You keep saying, essentially - It's NOT bitter, it's SWEET. Well, NOT bitter if what you mean is that it's a well-balanced tasting shot is a good description, but it doesn't lack it's bitter quality, it's just been balanced. I feel like we're hijacking this thread with this side argument and so I'm done with it.

I guess the use of the word in the topic can be seen in two different lights. Coffee is bitter, almost everything we do is to try to minimize the impact of the 'bitters' and to use them for good.

Am I wrong?
I know I've pulled a great shot when the flavour is 'like a beany taste that tastes like a bean'.

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aecletec

#35: Post by aecletec » Feb 16, 2011, 9:14 am

Wrong? I thought you were done?
If my coffee doesn't have a bitter taste to it that I can detect then I don't call it bitter. That is how I roll.

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HB
Admin

#36: Post by HB » Feb 16, 2011, 9:16 am

Spitz.me wrote:I guess the use of the word in the topic can be seen in two different lights. Coffee is bitter, almost everything we do is to try to minimize the impact of the 'bitters' and to use them for good.
The term 'bitter' is frequently used to describe excessive bitterness. Lots of foods would be uninteresting without the contribution of bitter components. Chocolate, beer, and wine, just to name three obvious examples.
Dan Kehn

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Spitz.me

#37: Post by Spitz.me » Feb 16, 2011, 9:25 am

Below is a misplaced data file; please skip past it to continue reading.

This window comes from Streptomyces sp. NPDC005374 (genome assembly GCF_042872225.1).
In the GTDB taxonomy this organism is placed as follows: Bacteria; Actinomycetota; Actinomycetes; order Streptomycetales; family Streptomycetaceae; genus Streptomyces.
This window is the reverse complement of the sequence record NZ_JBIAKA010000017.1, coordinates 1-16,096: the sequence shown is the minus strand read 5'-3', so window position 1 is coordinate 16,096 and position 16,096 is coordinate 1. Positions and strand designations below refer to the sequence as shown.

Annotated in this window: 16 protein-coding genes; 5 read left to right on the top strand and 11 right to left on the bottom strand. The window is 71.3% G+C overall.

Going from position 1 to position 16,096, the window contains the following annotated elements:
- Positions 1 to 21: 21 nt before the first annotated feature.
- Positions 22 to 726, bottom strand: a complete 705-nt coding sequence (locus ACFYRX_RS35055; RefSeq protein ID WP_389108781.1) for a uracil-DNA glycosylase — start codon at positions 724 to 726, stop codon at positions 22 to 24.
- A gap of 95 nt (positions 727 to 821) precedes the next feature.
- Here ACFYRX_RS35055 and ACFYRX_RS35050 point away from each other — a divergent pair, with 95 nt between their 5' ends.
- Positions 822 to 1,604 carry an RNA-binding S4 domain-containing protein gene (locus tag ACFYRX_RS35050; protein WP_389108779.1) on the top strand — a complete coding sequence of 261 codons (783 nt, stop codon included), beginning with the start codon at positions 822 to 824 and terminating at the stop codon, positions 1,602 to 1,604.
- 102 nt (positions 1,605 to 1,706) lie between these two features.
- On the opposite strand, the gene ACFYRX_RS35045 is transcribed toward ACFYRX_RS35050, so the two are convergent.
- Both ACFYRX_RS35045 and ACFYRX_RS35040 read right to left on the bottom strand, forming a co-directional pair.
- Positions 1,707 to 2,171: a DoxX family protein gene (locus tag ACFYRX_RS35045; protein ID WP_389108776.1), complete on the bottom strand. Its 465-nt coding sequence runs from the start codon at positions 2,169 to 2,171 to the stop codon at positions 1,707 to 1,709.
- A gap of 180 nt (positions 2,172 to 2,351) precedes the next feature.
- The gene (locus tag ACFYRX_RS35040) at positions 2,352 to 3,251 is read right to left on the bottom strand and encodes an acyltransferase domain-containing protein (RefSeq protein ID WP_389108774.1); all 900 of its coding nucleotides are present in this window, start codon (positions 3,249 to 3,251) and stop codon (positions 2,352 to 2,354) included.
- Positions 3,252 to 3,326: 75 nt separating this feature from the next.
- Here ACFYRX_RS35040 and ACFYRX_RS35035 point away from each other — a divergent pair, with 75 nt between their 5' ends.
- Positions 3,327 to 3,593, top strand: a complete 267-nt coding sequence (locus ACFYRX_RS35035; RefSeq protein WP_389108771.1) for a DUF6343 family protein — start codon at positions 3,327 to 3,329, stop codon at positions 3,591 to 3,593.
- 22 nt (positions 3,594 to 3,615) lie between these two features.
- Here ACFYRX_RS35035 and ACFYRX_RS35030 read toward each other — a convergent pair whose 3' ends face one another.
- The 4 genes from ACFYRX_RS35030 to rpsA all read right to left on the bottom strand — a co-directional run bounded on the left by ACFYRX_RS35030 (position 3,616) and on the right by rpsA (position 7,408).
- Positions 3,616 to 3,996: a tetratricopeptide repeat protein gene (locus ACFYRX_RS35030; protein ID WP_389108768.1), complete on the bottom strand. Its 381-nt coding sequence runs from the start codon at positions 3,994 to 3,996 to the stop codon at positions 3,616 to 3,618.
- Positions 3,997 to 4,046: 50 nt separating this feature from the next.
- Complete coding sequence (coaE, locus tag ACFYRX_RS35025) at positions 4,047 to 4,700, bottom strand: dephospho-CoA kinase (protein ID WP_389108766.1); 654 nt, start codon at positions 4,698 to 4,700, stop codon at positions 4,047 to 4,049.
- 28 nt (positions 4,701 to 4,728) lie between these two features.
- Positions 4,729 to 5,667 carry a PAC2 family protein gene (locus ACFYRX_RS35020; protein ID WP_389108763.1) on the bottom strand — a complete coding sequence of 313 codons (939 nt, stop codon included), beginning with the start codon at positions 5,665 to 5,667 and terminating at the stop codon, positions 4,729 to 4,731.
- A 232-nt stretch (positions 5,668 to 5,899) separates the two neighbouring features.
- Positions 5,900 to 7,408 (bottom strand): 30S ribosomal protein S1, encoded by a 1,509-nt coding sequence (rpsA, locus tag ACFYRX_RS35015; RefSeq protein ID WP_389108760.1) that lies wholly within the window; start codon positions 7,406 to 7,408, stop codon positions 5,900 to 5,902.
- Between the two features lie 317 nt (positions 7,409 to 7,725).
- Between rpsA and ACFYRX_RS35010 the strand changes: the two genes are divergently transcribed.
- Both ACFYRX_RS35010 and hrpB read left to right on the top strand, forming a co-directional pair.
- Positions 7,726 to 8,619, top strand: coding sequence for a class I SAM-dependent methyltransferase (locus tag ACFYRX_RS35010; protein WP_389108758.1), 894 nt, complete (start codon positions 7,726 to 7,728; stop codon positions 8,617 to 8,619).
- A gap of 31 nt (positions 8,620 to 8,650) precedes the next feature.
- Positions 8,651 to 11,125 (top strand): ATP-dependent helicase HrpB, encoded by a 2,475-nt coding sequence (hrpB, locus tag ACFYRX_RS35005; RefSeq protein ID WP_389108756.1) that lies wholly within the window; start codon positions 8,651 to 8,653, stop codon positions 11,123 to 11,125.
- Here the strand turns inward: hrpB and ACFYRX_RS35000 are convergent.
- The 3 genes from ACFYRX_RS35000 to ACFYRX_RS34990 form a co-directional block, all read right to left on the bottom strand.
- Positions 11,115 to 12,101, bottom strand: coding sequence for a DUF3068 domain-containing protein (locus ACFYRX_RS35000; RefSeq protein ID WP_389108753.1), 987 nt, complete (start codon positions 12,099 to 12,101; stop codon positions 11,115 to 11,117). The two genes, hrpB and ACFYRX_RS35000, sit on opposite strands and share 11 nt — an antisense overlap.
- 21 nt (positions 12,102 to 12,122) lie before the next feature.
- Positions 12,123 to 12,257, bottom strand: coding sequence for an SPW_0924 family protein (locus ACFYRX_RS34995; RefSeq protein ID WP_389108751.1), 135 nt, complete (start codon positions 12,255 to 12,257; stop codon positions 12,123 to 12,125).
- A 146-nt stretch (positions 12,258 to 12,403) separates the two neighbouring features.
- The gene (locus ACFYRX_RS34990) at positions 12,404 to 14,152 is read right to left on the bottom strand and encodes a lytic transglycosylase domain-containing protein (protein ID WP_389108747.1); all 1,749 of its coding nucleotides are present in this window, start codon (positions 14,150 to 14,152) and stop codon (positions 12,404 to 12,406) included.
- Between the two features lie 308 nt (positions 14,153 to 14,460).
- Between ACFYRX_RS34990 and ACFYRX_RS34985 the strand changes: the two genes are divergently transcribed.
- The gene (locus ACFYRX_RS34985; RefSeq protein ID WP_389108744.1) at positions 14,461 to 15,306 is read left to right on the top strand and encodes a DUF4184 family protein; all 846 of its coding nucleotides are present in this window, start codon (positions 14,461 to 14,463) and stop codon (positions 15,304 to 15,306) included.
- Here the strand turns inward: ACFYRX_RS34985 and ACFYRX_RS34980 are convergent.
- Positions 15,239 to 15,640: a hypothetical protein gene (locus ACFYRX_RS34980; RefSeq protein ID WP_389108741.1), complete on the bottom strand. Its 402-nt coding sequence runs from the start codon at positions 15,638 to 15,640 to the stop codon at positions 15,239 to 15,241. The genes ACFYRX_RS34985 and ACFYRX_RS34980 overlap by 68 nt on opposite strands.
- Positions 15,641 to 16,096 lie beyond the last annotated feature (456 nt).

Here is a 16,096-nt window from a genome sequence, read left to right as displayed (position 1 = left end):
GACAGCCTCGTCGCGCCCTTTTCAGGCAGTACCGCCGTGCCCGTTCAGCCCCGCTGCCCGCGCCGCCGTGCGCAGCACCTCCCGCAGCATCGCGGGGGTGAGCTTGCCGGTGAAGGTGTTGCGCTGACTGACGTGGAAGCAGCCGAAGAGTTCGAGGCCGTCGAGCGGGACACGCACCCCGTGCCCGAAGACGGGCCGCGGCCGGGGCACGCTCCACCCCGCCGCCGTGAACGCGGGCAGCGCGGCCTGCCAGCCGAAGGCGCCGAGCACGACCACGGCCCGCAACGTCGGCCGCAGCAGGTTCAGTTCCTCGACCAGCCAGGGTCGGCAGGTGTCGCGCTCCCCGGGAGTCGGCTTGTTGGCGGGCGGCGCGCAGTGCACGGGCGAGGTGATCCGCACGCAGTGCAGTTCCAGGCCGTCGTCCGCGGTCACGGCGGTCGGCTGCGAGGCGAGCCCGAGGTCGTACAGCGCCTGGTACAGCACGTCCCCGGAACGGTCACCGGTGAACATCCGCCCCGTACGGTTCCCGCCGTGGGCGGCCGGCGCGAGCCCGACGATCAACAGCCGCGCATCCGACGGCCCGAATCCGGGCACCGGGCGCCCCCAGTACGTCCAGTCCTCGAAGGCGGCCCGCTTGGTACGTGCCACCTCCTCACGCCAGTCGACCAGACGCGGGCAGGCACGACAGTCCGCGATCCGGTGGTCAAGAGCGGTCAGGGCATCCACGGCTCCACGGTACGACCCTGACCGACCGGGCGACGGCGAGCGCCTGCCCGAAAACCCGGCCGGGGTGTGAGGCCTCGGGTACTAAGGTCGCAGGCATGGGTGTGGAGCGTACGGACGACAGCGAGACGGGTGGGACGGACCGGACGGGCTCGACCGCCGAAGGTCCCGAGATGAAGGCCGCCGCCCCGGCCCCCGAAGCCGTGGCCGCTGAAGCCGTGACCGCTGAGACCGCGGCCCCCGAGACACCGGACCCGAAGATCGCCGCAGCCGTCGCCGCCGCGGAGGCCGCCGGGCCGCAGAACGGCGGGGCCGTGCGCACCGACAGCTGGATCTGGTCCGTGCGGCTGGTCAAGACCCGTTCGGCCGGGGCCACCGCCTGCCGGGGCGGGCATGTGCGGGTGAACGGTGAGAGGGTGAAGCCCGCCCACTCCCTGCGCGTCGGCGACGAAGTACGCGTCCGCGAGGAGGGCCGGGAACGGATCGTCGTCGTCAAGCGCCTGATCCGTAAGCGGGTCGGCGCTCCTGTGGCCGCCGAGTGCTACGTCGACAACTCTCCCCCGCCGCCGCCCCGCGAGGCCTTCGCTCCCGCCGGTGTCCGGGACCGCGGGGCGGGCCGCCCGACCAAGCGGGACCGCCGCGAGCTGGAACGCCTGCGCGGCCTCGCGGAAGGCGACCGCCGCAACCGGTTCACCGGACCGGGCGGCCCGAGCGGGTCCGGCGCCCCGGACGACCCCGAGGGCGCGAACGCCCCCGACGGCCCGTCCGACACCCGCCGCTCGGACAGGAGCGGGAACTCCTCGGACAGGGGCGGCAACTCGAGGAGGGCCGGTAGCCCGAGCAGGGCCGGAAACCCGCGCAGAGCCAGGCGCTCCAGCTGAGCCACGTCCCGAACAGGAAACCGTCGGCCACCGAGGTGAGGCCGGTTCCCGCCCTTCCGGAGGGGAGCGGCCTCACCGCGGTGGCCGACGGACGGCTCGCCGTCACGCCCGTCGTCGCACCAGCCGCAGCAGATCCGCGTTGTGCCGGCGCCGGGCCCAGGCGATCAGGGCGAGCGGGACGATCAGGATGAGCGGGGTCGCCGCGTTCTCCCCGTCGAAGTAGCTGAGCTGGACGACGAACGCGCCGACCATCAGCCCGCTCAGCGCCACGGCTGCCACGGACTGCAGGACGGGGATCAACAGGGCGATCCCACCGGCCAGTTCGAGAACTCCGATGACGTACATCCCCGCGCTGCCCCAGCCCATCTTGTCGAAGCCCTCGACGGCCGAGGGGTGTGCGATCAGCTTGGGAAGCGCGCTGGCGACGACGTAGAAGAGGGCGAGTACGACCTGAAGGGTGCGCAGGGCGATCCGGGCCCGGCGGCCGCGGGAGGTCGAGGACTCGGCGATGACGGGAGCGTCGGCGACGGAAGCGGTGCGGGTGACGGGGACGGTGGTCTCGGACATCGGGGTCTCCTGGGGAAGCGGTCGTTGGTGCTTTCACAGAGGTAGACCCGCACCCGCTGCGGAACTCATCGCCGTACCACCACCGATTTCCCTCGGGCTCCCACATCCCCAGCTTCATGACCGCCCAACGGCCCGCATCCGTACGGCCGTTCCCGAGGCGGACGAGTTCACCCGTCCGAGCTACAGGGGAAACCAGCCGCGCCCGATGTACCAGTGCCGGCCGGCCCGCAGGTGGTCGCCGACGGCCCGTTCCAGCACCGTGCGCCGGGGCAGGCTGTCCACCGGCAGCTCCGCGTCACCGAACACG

Thank you Dan. I was 'simply'? stating that bitter exists regardless of whether you say it's 'bitter'.

I don't know how that didn't get across...I'm pretty sure I made that point several times...
I know I've pulled a great shot when the flavour is 'like a beany taste that tastes like a bean'.

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aecletec

#38: Post by aecletec » Feb 16, 2011, 9:29 am

So you're not done?
I acknowledged right at the start there are bitter flavour compounds in coffee... did you not read that?
If to your mind ALL coffee has bitter flavours then calling it bitter is not a useful adjective.
I cannot detect bitterness as an individual flavour (you know, 'taste', as in the topic of the discussion) in the espresso that I like. Therefore, to use the word as a useful discriminator, I don't call it bitter.
:roll:

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Spitz.me

#39: Post by Spitz.me » Feb 16, 2011, 9:34 am

OK captain :roll:
I know I've pulled a great shot when the flavour is 'like a beany taste that tastes like a bean'.

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HB
Admin

#40: Post by HB » Feb 16, 2011, 10:13 am

aecletec wrote:I cannot detect bitterness as an individual flavour (you know, 'taste', as in the topic of the discussion) in the espresso that I like.
Indeed, sweetness/sourness/saltiness can mask the impact of bitterness; that's why the first and second round of the SCAA sensory skills test are easy for most while the last "mixed" round is significantly harder.

To put this in a concrete context, a vinaigrette has sweet and bitter components; a good chef deftly manipulates these contributors to produce a desirable balance. To have a more advanced discussion of flavor contributors in coffee, I distinguish between excessive bitterness and a desirable balance of sweetness/bitterness. It's true that the average Joe Coffee drinker doesn't make this distinction and simply uses 'bitter' as a shorthand for "I don't like it". That's certainly a valid way of describing their taste experience, but I don't find such broad descriptions useful.
Dan Kehn